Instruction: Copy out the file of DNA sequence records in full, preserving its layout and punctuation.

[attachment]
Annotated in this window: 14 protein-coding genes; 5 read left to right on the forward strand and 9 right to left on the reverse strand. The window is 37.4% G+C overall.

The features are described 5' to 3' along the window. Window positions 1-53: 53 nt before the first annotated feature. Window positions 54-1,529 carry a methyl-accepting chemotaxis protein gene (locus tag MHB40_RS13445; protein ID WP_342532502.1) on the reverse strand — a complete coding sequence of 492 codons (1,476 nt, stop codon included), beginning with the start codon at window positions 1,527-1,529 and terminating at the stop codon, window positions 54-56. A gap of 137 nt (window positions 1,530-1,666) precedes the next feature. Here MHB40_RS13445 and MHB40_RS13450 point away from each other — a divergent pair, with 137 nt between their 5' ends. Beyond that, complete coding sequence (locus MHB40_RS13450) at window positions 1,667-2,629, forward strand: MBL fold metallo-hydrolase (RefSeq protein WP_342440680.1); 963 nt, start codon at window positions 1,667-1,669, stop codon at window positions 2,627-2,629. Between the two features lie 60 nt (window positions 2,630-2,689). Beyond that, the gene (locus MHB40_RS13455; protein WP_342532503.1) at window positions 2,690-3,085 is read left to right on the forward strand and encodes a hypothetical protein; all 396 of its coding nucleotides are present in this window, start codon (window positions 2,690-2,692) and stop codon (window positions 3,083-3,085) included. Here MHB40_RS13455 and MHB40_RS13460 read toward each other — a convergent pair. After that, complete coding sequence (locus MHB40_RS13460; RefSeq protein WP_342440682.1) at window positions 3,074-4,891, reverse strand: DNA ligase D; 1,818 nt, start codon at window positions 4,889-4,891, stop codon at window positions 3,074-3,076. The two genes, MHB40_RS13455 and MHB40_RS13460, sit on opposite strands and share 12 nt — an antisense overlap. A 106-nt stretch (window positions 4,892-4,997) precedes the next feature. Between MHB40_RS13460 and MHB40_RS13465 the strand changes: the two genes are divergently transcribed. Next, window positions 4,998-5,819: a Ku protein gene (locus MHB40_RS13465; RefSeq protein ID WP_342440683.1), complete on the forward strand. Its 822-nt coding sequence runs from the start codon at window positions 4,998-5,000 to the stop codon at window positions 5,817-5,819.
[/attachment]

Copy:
Annotated in this window: 14 protein-coding genes; 5 read left to right on the forward strand and 9 right to left on the reverse strand. The window is 37.4% G+C overall.

The features are described 5' to 3' along the window. Window positions 1-53: 53 nt before the first annotated feature. Window positions 54-1,529 carry a methyl-accepting chemotaxis protein gene (locus tag MHB40_RS13445; protein ID WP_342532502.1) on the reverse strand — a complete coding sequence of 492 codons (1,476 nt, stop codon included), beginning with the start codon at window positions 1,527-1,529 and terminating at the stop codon, window positions 54-56. A gap of 137 nt (window positions 1,530-1,666) precedes the next feature. Here MHB40_RS13445 and MHB40_RS13450 point away from each other — a divergent pair, with 137 nt between their 5' ends. Beyond that, complete coding sequence (locus MHB40_RS13450) at window positions 1,667-2,629, forward strand: MBL fold metallo-hydrolase (RefSeq protein WP_342440680.1); 963 nt, start codon at window positions 1,667-1,669, stop codon at window positions 2,627-2,629. Between the two features lie 60 nt (window positions 2,630-2,689). Beyond that, the gene (locus MHB40_RS13455; protein WP_342532503.1) at window positions 2,690-3,085 is read left to right on the forward strand and encodes a hypothetical protein; all 396 of its coding nucleotides are present in this window, start codon (window positions 2,690-2,692) and stop codon (window positions 3,083-3,085) included. Here MHB40_RS13455 and MHB40_RS13460 read toward each other — a convergent pair. After that, complete coding sequence (locus MHB40_RS13460; RefSeq protein WP_342440682.1) at window positions 3,074-4,891, reverse strand: DNA ligase D; 1,818 nt, start codon at window positions 4,889-4,891, stop codon at window positions 3,074-3,076. The two genes, MHB40_RS13455 and MHB40_RS13460, sit on opposite strands and share 12 nt — an antisense overlap. A 106-nt stretch (window positions 4,892-4,997) precedes the next feature. Between MHB40_RS13460 and MHB40_RS13465 the strand changes: the two genes are divergently transcribed. Next, window positions 4,998-5,819: a Ku protein gene (locus MHB40_RS13465; RefSeq protein ID WP_342440683.1), complete on the forward strand. Its 822-nt coding sequence runs from the start codon at window positions 4,998-5,000 to the stop codon at window positions 5,817-5,819.